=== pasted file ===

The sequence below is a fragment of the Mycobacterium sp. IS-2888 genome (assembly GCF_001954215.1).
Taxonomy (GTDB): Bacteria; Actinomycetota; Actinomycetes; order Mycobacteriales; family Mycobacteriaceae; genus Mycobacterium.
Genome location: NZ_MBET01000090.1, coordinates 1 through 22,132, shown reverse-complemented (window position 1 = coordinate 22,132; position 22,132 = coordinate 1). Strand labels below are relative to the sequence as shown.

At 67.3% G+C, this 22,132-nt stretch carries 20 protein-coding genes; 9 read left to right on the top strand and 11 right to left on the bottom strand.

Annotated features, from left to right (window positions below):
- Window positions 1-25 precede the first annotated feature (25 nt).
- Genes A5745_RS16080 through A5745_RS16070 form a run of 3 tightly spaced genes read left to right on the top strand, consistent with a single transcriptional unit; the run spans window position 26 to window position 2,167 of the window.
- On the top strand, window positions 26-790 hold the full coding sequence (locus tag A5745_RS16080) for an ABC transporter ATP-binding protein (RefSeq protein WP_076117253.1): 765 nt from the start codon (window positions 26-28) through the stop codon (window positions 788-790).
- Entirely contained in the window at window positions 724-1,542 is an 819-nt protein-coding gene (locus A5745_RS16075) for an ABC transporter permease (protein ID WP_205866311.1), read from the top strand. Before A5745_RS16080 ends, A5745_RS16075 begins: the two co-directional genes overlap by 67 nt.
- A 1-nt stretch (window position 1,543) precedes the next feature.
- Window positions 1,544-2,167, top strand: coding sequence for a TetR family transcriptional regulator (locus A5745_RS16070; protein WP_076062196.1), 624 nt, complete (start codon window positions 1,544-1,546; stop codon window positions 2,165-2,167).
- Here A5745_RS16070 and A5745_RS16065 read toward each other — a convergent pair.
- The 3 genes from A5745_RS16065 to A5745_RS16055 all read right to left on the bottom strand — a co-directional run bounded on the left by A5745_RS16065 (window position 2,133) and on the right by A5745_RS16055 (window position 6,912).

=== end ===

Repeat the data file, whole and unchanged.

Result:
The sequence below is a fragment of the Mycobacterium sp. IS-2888 genome (assembly GCF_001954215.1).
Taxonomy (GTDB): Bacteria; Actinomycetota; Actinomycetes; order Mycobacteriales; family Mycobacteriaceae; genus Mycobacterium.
Genome location: NZ_MBET01000090.1, coordinates 1 through 22,132, shown reverse-complemented (window position 1 = coordinate 22,132; position 22,132 = coordinate 1). Strand labels below are relative to the sequence as shown.

At 67.3% G+C, this 22,132-nt stretch carries 20 protein-coding genes; 9 read left to right on the top strand and 11 right to left on the bottom strand.

Annotated features, from left to right (window positions below):
- Window positions 1-25 precede the first annotated feature (25 nt).
- Genes A5745_RS16080 through A5745_RS16070 form a run of 3 tightly spaced genes read left to right on the top strand, consistent with a single transcriptional unit; the run spans window position 26 to window position 2,167 of the window.
- On the top strand, window positions 26-790 hold the full coding sequence (locus tag A5745_RS16080) for an ABC transporter ATP-binding protein (RefSeq protein WP_076117253.1): 765 nt from the start codon (window positions 26-28) through the stop codon (window positions 788-790).
- Entirely contained in the window at window positions 724-1,542 is an 819-nt protein-coding gene (locus A5745_RS16075) for an ABC transporter permease (protein ID WP_205866311.1), read from the top strand. Before A5745_RS16080 ends, A5745_RS16075 begins: the two co-directional genes overlap by 67 nt.
- A 1-nt stretch (window position 1,543) precedes the next feature.
- Window positions 1,544-2,167, top strand: coding sequence for a TetR family transcriptional regulator (locus A5745_RS16070; protein WP_076062196.1), 624 nt, complete (start codon window positions 1,544-1,546; stop codon window positions 2,165-2,167).
- Here A5745_RS16070 and A5745_RS16065 read toward each other — a convergent pair.
- The 3 genes from A5745_RS16065 to A5745_RS16055 all read right to left on the bottom strand — a co-directional run bounded on the left by A5745_RS16065 (window position 2,133) and on the right by A5745_RS16055 (window position 6,912).